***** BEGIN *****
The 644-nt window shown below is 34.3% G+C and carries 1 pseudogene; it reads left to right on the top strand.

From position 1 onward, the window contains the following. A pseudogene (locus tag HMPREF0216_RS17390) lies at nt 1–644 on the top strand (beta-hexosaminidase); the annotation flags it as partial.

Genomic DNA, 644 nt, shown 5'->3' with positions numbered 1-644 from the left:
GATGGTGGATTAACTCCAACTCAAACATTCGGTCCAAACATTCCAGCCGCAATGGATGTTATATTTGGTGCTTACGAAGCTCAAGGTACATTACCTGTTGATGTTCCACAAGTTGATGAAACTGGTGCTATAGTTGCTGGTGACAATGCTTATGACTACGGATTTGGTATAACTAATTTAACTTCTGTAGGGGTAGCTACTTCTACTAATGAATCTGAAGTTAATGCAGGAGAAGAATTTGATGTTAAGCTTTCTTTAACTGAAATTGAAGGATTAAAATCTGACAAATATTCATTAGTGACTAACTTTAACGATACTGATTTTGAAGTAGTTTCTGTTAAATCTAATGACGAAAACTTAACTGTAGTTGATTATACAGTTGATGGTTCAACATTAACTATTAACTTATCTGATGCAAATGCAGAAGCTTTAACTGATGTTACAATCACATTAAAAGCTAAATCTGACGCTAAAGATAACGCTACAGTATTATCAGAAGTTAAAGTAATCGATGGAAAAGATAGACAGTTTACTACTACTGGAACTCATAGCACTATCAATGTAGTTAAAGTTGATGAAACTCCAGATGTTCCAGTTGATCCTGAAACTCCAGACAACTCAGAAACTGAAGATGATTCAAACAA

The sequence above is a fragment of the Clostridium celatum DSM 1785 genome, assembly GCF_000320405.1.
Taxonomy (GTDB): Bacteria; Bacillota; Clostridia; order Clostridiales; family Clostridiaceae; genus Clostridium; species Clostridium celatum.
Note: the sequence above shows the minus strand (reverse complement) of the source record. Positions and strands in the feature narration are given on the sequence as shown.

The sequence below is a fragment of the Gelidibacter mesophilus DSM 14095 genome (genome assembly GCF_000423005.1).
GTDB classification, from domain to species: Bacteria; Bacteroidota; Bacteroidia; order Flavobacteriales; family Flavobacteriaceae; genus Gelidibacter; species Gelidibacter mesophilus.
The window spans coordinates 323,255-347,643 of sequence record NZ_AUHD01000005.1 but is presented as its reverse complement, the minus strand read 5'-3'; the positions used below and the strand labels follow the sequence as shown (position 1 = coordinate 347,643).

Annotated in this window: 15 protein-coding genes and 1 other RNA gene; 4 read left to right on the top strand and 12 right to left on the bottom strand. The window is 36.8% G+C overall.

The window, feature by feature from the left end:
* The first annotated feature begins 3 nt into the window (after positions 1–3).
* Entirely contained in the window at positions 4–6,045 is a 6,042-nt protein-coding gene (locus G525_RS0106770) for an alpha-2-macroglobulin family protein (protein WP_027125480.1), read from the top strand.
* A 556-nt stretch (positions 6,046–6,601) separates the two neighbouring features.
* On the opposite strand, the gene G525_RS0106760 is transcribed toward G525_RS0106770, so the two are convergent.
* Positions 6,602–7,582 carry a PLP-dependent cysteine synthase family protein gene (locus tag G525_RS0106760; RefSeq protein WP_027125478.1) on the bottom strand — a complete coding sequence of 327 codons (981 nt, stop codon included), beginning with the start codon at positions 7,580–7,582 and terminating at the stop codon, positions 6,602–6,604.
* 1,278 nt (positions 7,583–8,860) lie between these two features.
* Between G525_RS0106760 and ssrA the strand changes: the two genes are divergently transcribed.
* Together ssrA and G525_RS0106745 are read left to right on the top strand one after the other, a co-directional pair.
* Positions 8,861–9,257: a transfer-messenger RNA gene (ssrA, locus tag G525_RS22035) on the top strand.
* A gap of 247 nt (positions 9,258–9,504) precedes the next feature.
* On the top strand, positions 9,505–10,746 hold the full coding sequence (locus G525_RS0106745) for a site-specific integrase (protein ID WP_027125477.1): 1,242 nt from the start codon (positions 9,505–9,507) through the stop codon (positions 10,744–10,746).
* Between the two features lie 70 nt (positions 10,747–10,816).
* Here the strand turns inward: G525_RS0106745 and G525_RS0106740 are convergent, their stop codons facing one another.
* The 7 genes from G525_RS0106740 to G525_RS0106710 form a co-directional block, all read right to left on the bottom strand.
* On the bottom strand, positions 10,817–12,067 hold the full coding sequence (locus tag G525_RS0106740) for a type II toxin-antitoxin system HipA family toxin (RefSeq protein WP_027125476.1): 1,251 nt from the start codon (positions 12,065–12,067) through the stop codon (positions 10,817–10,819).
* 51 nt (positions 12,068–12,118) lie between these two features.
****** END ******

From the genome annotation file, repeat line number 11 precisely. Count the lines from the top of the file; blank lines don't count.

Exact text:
Annotated in this window: 15 protein-coding genes and 1 other RNA gene; 4 read left to right on the top strand and 12 right to left on the bottom strand. The window is 36.8% G+C overall.